And further: in partnership with the Journalism Laboratory (Labjor) of the State University of Campinas (Unicamp), the MST – by way of the Financier of Studies and Projects (Finep) – is going to support the building of a portal for the popularization of science and technology, which will bring together the initiatives available on communication in science and scientific journalism, among others. Also, there is a plan for a national forum for the popularization of science, involving the Ministry of Education and other government organs, with sectors representative of the scientific community in all of the country. “The forum has to be of a national character, since our goal is to implant a national science policy”, he justifies.

This group of initiatives will reach its apex during the National Week of Science and Technology that the MST is striving to organize during the second quarter, which will bring together schools, universities, development agencies, among others, in the simultaneous promotion of events linked to research and knowledge. The MST’s proposal intends to fit in with the policies for the stimulation of innovation in the country. “In order to stimulate innovation one needs to create a mentality favorable to the wider public”, physicist Moreira argues.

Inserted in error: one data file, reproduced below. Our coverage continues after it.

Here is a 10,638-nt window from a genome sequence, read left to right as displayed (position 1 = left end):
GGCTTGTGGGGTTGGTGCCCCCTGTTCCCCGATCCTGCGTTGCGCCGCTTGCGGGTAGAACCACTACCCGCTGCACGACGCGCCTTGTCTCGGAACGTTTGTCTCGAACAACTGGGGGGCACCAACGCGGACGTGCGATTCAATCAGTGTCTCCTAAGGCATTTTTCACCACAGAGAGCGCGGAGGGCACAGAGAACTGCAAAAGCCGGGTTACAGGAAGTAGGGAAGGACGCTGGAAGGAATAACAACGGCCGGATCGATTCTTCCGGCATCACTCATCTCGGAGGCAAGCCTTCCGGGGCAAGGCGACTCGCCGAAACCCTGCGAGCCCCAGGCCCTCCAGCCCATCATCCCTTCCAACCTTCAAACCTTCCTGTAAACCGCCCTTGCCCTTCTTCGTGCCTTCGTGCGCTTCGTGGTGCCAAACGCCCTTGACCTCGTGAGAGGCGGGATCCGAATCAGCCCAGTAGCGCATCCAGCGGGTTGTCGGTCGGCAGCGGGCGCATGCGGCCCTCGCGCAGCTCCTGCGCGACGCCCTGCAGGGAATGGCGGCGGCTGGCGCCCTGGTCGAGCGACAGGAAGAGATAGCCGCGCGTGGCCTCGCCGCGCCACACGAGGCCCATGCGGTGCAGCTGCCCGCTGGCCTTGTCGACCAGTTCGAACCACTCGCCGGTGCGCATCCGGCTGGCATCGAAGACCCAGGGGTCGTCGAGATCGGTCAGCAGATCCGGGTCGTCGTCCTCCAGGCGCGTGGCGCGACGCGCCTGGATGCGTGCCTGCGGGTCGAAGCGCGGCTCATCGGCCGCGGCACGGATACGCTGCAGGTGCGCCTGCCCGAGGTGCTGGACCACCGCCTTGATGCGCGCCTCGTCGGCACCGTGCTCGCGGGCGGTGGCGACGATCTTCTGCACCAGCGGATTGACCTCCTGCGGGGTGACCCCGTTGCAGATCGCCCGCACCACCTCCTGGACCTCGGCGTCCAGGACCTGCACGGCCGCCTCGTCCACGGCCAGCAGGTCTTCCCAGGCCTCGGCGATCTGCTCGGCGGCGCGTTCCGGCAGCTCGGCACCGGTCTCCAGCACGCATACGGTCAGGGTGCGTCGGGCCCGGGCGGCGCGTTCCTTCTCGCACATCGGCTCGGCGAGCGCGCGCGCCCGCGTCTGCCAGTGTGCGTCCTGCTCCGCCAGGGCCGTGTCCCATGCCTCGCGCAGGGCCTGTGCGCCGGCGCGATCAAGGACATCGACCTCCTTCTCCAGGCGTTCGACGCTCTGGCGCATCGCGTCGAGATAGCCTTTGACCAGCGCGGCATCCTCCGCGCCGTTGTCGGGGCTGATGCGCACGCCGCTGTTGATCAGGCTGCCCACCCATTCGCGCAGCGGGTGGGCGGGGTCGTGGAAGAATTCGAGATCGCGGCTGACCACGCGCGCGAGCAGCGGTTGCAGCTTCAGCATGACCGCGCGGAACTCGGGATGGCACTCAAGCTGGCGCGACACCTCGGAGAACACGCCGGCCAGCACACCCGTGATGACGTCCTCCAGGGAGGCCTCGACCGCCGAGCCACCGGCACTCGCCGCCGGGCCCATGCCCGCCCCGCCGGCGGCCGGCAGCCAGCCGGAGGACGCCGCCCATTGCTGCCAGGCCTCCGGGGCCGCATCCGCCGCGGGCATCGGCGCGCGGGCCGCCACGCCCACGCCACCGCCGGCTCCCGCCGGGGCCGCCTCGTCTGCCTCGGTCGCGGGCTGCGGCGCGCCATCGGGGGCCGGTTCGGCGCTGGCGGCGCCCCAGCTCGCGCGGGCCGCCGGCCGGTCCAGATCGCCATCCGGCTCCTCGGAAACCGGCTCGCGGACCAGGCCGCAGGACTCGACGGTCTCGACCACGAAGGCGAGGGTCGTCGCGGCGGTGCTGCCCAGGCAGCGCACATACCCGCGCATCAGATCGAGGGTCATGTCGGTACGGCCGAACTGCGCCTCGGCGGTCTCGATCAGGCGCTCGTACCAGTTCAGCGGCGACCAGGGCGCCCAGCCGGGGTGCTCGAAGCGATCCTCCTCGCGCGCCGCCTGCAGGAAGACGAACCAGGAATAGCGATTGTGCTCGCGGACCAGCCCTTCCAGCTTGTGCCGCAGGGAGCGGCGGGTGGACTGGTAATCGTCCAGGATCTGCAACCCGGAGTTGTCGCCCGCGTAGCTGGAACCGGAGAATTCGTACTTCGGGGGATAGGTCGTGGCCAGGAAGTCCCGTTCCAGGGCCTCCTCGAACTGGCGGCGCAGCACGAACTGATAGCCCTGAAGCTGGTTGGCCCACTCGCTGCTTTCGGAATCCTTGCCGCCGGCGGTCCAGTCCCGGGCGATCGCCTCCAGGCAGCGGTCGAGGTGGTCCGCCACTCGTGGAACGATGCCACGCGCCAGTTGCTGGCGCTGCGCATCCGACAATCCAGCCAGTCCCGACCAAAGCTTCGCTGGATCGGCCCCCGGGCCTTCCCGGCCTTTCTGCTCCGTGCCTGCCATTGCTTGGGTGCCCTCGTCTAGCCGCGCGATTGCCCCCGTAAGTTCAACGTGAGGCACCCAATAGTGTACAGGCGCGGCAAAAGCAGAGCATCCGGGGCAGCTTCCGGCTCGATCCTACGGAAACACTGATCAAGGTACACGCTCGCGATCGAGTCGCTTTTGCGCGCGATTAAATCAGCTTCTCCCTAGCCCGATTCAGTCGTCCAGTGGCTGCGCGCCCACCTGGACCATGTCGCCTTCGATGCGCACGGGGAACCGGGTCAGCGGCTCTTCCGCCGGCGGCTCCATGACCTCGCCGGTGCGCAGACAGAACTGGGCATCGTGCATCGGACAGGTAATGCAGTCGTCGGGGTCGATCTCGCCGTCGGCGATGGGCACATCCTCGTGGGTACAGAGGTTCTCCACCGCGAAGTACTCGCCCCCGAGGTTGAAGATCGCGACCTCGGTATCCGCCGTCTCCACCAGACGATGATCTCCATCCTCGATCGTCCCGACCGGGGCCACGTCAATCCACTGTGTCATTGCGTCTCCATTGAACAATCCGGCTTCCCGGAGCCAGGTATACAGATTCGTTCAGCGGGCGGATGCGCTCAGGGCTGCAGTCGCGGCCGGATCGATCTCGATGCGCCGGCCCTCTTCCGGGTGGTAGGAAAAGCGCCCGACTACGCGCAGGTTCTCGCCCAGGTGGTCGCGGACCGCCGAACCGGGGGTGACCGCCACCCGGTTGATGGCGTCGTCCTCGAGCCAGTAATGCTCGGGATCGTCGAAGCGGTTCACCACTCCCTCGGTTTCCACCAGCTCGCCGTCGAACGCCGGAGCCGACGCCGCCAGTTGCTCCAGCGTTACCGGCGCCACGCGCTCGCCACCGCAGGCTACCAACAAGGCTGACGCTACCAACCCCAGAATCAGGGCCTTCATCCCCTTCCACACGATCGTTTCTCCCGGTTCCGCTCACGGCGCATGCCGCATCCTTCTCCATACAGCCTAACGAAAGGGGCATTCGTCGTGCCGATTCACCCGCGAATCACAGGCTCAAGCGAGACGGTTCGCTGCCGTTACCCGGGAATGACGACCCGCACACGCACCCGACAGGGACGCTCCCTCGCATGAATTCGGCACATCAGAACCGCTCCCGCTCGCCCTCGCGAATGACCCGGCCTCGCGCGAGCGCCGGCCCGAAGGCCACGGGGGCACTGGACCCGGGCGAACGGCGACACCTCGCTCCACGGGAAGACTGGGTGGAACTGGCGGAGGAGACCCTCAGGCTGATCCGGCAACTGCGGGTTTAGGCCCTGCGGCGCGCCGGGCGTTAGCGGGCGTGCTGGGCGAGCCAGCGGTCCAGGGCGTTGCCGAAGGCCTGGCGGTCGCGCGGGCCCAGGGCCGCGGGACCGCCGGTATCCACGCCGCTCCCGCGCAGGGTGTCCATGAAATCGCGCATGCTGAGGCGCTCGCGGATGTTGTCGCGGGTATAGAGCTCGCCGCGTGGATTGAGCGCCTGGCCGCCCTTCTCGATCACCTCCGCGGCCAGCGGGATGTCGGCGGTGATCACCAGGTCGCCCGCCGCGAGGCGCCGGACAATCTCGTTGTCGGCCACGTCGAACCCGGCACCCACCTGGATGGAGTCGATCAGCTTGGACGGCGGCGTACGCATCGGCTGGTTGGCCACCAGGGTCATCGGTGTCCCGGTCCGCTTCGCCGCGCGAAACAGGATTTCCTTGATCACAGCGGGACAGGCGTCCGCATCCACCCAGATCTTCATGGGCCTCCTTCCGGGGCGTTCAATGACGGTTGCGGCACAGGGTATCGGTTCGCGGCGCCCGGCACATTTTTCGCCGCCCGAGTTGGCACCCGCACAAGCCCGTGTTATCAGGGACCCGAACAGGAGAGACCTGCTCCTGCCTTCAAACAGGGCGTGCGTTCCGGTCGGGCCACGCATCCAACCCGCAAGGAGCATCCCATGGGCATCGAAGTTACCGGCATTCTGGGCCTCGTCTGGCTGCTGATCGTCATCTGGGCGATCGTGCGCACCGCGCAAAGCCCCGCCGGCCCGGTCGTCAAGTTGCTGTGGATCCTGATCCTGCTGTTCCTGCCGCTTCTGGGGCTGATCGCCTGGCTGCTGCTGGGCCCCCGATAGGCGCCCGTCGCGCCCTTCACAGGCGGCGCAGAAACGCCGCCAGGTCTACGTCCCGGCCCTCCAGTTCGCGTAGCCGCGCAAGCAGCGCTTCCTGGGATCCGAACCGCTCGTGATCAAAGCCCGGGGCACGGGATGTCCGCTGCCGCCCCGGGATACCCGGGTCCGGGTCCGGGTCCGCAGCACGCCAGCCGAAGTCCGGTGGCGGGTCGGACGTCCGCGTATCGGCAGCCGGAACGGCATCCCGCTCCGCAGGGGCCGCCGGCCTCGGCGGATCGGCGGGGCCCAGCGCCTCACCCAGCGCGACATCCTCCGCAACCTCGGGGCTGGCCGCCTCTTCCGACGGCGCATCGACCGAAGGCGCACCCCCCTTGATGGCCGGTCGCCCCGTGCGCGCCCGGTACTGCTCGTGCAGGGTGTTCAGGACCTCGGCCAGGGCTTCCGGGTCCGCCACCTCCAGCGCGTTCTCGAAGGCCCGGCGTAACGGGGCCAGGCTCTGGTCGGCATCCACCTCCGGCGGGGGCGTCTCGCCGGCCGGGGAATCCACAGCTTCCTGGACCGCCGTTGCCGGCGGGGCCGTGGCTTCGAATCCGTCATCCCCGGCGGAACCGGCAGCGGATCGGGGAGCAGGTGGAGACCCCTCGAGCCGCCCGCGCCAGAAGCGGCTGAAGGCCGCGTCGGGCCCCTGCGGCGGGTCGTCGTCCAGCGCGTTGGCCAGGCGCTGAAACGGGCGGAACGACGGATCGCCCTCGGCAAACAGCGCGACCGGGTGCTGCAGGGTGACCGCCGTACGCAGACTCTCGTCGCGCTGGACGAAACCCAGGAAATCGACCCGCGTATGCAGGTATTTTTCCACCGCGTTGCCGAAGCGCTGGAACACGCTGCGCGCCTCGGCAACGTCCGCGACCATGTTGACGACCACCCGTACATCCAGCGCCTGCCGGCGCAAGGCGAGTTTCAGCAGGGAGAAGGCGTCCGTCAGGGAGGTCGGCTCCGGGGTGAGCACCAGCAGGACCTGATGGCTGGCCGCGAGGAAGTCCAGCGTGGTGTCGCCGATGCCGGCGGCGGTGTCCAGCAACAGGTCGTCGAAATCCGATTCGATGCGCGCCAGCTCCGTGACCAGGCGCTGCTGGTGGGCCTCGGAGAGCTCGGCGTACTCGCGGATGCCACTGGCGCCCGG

Some practical measures have already been taken, demonstrating the willingness of the federal government to make the project advance. For example, the Finep has destined R$ 1.3 million from the Energy Sectorial Fund for the spreading of information on the theme. The Science Museums Center received R$ 4 million for the widening of projects – which includes the incubation of museums – and soon, resources for the support of “mobile science” projects such as the Itinerant Museum Project (Promusit), of the Catholic Pontifical University of Rio Grande do Sul (PUC-RS) will be announced.

A truck container
The Promusit, in reality, is a truck container of 21 meters in length, pulled by a truck, which transports sixty experiments and scores of pedagogical kits used in workshops and courses directed towards students and professors. Emptied with the assistance of a lift capable of supporting one and a half tons, the wheeled container has been transformed into a modern auditorium with air conditioning, audio equipment, home theater, communication system via the Internet and satellite, among others.